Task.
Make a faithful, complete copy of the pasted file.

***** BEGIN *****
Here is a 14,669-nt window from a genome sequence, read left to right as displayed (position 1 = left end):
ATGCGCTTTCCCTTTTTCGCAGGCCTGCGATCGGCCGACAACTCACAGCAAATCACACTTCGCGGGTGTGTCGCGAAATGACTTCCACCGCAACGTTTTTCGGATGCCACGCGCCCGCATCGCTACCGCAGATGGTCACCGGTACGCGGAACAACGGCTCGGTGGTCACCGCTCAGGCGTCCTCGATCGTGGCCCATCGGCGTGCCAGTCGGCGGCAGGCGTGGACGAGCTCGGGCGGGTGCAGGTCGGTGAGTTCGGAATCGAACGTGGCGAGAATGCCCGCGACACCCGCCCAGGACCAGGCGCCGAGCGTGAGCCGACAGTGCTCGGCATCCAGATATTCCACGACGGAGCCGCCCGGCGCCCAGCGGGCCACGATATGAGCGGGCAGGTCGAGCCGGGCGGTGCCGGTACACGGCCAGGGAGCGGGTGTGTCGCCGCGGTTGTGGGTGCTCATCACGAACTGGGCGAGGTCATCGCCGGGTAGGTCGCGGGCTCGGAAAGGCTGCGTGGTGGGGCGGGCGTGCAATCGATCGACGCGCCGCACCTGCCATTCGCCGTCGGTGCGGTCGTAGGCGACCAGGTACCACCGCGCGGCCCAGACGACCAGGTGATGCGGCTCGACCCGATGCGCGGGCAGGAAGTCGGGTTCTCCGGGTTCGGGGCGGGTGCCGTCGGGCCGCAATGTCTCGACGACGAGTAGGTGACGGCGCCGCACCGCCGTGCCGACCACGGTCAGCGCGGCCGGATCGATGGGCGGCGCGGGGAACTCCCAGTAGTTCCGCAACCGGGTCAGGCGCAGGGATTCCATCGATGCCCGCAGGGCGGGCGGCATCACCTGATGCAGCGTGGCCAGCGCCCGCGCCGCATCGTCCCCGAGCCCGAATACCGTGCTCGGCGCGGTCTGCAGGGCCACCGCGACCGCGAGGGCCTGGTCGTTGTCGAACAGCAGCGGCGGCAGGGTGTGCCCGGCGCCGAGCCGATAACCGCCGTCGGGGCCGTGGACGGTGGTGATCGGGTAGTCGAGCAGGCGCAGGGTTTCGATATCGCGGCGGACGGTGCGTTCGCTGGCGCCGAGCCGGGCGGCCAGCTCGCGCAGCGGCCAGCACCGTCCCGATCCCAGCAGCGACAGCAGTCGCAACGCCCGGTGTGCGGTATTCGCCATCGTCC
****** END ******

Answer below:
Here is a 14,669-nt window from a genome sequence, read left to right as displayed (position 1 = left end):
ATGCGCTTTCCCTTTTTCGCAGGCCTGCGATCGGCCGACAACTCACAGCAAATCACACTTCGCGGGTGTGTCGCGAAATGACTTCCACCGCAACGTTTTTCGGATGCCACGCGCCCGCATCGCTACCGCAGATGGTCACCGGTACGCGGAACAACGGCTCGGTGGTCACCGCTCAGGCGTCCTCGATCGTGGCCCATCGGCGTGCCAGTCGGCGGCAGGCGTGGACGAGCTCGGGCGGGTGCAGGTCGGTGAGTTCGGAATCGAACGTGGCGAGAATGCCCGCGACACCCGCCCAGGACCAGGCGCCGAGCGTGAGCCGACAGTGCTCGGCATCCAGATATTCCACGACGGAGCCGCCCGGCGCCCAGCGGGCCACGATATGAGCGGGCAGGTCGAGCCGGGCGGTGCCGGTACACGGCCAGGGAGCGGGTGTGTCGCCGCGGTTGTGGGTGCTCATCACGAACTGGGCGAGGTCATCGCCGGGTAGGTCGCGGGCTCGGAAAGGCTGCGTGGTGGGGCGGGCGTGCAATCGATCGACGCGCCGCACCTGCCATTCGCCGTCGGTGCGGTCGTAGGCGACCAGGTACCACCGCGCGGCCCAGACGACCAGGTGATGCGGCTCGACCCGATGCGCGGGCAGGAAGTCGGGTTCTCCGGGTTCGGGGCGGGTGCCGTCGGGCCGCAATGTCTCGACGACGAGTAGGTGACGGCGCCGCACCGCCGTGCCGACCACGGTCAGCGCGGCCGGATCGATGGGCGGCGCGGGGAACTCCCAGTAGTTCCGCAACCGGGTCAGGCGCAGGGATTCCATCGATGCCCGCAGGGCGGGCGGCATCACCTGATGCAGCGTGGCCAGCGCCCGCGCCGCATCGTCCCCGAGCCCGAATACCGTGCTCGGCGCGGTCTGCAGGGCCACCGCGACCGCGAGGGCCTGGTCGTTGTCGAACAGCAGCGGCGGCAGGGTGTGCCCGGCGCCGAGCCGATAACCGCCGTCGGGGCCGTGGACGGTGGTGATCGGGTAGTCGAGCAGGCGCAGGGTTTCGATATCGCGGCGGACGGTGCGTTCGCTGGCGCCGAGCCGGGCGGCCAGCTCGCGCAGCGGCCAGCACCGTCCCGATCCCAGCAGCGACAGCAGTCGCAACGCCCGGTGTGCGGTATTCGCCATCGTCC